As retail steps back into the open following months of coronavirus lockdowns, Volumental has gathered foot-scanning data that offers insight into regional reopening differences.
According to Volumental data for the week ending May 24, retail partners like Fleet Foot collected just 35 percent of the scans they generated the week of March 2-8—before shelter-in-place mandates took hold.
Five weeks earlier, retailers in April generated just 1 percent of the foot scans relative to their pre-virus levels. As stores have begun to reopen, Volumental has crossed the 6-million-scan mark, a milestone that CEO Moritz Schiebold said signals a good omen for retail.
“Since our first scanner hit the shop floor in 2016, it has meant we have been able to help footwear retailers fit people better, help store clerks deliver a technical and helpful experience, and save retailers time in delivering the best shoe to every customer,” Schiebold said. “Lastly it allows us to build our dataset so that we can create more products to help people find footwear that fits them and build those out in different channels, such as online and mobile.”
This kind of technology is slow to catch on in the footwear industry, Schiebold said, but can provide valuable service and information for footwear retailers and brands.
For instance, Volumental foot scan data showed that states including Kansas, North Carolina, Ohio, South Carolina and Texas recorded scans at 70 percent of their typical rates. In comparison, Delaware, New Hampshire, New Jersey, New York, Maryland and Pennsylvania were at only 25 percent of their previous marks.
As stores begin to reopen, Schiebold said Volumental’s technology will also give footwear retailers an option that could reduce the level of contact between store associates and customers.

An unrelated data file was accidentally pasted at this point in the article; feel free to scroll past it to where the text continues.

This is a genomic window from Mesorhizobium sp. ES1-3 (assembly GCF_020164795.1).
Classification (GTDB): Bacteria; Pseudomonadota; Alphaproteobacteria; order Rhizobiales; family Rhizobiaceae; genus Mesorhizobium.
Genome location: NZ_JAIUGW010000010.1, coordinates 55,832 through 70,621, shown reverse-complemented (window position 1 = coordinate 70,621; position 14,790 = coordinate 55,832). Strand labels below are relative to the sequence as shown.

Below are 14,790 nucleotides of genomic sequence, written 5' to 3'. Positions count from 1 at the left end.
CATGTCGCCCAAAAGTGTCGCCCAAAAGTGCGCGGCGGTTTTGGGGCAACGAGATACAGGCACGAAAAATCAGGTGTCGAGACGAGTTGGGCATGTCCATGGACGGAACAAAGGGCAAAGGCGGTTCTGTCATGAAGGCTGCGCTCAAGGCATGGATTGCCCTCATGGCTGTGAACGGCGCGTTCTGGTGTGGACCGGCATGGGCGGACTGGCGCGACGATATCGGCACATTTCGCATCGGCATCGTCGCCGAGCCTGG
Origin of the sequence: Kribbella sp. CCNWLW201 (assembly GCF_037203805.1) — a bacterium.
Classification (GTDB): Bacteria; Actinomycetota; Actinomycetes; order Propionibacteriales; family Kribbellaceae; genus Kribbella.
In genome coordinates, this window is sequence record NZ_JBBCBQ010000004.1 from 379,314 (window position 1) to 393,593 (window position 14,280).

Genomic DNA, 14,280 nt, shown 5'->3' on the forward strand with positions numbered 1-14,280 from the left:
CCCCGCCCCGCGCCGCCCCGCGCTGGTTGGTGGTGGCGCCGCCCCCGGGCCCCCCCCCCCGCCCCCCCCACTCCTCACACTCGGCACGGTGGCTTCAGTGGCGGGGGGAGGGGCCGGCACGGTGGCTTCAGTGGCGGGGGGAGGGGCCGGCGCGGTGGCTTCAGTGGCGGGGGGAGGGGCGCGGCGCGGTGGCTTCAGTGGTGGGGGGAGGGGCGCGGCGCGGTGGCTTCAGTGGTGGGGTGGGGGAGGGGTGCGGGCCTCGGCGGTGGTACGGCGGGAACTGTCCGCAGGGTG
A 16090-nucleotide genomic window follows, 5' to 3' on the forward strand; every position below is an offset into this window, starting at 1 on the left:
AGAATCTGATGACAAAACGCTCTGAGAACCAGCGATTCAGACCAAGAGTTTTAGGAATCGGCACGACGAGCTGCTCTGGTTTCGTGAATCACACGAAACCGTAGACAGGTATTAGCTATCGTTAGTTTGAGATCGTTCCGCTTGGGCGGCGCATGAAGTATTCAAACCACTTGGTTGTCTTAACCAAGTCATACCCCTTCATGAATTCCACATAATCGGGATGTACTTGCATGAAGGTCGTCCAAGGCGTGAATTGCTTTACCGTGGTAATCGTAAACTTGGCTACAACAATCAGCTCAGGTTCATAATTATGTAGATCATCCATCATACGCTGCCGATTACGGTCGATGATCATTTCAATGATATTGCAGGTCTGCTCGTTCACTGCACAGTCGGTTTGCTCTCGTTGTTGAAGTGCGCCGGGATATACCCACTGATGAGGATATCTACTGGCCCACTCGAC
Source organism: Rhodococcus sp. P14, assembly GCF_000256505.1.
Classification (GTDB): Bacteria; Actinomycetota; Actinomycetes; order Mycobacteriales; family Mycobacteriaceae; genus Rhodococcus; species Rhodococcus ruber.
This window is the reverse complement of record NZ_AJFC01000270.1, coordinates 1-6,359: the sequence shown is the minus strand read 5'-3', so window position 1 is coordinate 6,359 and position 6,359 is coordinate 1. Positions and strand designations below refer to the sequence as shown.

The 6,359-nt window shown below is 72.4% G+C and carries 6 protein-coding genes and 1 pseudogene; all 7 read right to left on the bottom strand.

“The number one advantage that foot scanning has over traditional methods in this new era of social distancing is the ability to fit people from a distance,” Schiebold said. “Fit specialists/store staff can easily scan and get people’s foot measurements while maintaining a safe distance.
“All that the fit specialist needs to do is press the ‘scan’ button on their tablet, and depending on their internet connection, they could even press scan and fit their customers from another room if they wanted to,” he added.
Schiebold said the Brannock device, the traditional foot-measuring tool found in shoe departments nationwide, can also lead to uncomfortable disagreements between associates and customers that would be easier to resolve with the accuracy and precision of digital measurements.
Volumental’s foot-scan data offers insight into how certain brands manufacture footwear in different sizes, emphasizing the role of highly detailed scans in determining a consumer’s ideal fit.